As the new school year opens and the COVID-19 pandemic is still upon us, we continue to explore ways to use online tools to provide therapy to our students. Remote intervention can be particularly difficult for users of augmentative and alternative communication (AAC), and we have been looking for creative ways to help our students participate in sessions with therapists and teachers. We found many ideas on social media groups and websites and are happy to share below ones that we have tried and suggest for you to try too. Of course, we’re always happy to hear suggestions from our readers, so let us know what works for you!
1. AAC and Power Point
We’re not the first and certainly not the last to use PowerPoint to give access to AAC. For this idea, we have Dr. Carol Goossens to thank, whom we had the pleasure to learn from at the ISAAC conference in Toronto in 2016. Her materials are really well designed and can be used for many language and communication goals. They can be purchased and downloaded here. In this post, you can read about how she uses her materials for a classroom cooking activity.
While in initial lockdown we discovered how convenient PowerPoint is for remote therapy, as well. In edit mode, we can easily play with the symbols on the slides. They can be dynamic and easily moved around and we can easily add visual and auditory elements and even written words. We can draw on them and add text, and then erase the changes. We can enlarge individual symbols and even combine symbols. All these features can help engage our clients, draw attention to the symbol we are emphasizing, and help us highlight the sequence we are trying to portray. We can even move the symbols on the screen to emphasize their meaning. for example, the symbol of the ball can be bounced around to emphasize its meaning, or the symbol of a doll can be placed in a stroller. Using sequential slides we can slowly build a sequence, adding the next symbol each time.
With older children, we can play sequencing games and have them move the symbols around, or we can play “silly sentences” with symbols out of place, laughing at the silly sentences that we read together.
Presentations using symbols can be used to guide joint story reading or playing with specific toys. To encourage understanding and use of more abstract symbols make sure the presentation and the symbols are well matched to the toys you are bringing to the session. In this way, you can encourage playful interactions and model AAC use.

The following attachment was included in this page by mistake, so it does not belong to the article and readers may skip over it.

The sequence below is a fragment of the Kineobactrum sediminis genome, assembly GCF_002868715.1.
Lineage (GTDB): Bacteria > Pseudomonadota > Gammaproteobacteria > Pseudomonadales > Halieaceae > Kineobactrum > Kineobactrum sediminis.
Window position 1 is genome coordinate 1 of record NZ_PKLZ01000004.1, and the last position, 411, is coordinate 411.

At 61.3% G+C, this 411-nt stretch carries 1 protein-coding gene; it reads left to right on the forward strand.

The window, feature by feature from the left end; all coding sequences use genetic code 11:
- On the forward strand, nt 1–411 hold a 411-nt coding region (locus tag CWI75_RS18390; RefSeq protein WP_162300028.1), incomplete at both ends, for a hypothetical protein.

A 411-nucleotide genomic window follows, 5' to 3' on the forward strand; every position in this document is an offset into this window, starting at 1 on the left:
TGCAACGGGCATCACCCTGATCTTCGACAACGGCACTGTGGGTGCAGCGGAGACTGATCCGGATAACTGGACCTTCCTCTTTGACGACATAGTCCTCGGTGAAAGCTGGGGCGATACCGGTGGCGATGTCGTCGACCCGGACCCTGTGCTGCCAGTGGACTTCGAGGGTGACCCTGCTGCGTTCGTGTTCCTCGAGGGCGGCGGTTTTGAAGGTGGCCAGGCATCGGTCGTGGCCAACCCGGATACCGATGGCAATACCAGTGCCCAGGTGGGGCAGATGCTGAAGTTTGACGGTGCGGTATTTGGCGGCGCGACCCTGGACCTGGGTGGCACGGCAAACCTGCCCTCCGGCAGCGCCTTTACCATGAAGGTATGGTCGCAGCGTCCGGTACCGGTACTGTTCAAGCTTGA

Another tip we learned from a fellow SLP, Chani Maizlish, is that the symbols can be placed in a “deck” on the slide and can be pulled out one at a time, just like in a deck of cards, reducing visual clutter and maintaining the element of surprise. This can also be used in sequence building activities. The symbols can be incorporated into a cute picture building activity. On the slide can be a photo background of a farm and as you “symbols” from the deck, you put them in their places on the farm. Don’t forget to add fun auditory elements to keep the children engaged.
2. Does screen sharing take up most of your screen? Do you often wish that you could screen share without reducing you and your client to small boxes on the side of the screen? This next tip is for you!
In sessions working on AAC, we love to share communication boards and use them together. But the default screen setup during screen share in Zoom is to put the video boxes of the participants off to the side in smaller boxes which can make interaction difficult. One idea that we found combing through professional Facebook groups is to use a screenshot of the communication board as your background! What a great idea! Unfortunately, we don’t remember where we saw the idea so we can’t give credit to the original poster. Readers…if you know who this is or where this came from, please let us know so we can give them credit 🙂
Using this tip, the therapist stays in the center and can point to the symbols they are referring to. For this option to work you need to uncheck “mirror my video” in Zoom settings. You can see the settings in the photo below:
Here is an example of a communication board we designed for this purpose. You can see we left a blank area where our head would be so as not to block any symbols we wanted to use in our conversation and to maintain a clean visual space.
Zoom now has a feature that integrates this option into its share screen settings. In advanced settings in Share Screen there is an option to choose “PowerPoint as Virtual Background”, allowing the speaker to remain in the center of the screen with the presentation as a background. You can easily move through your slides, in essence allowing a dynamic communication board behind you. However, keep in mind that this feature does not play any PowerPoint animations. Learn about this and other neat features in the video below.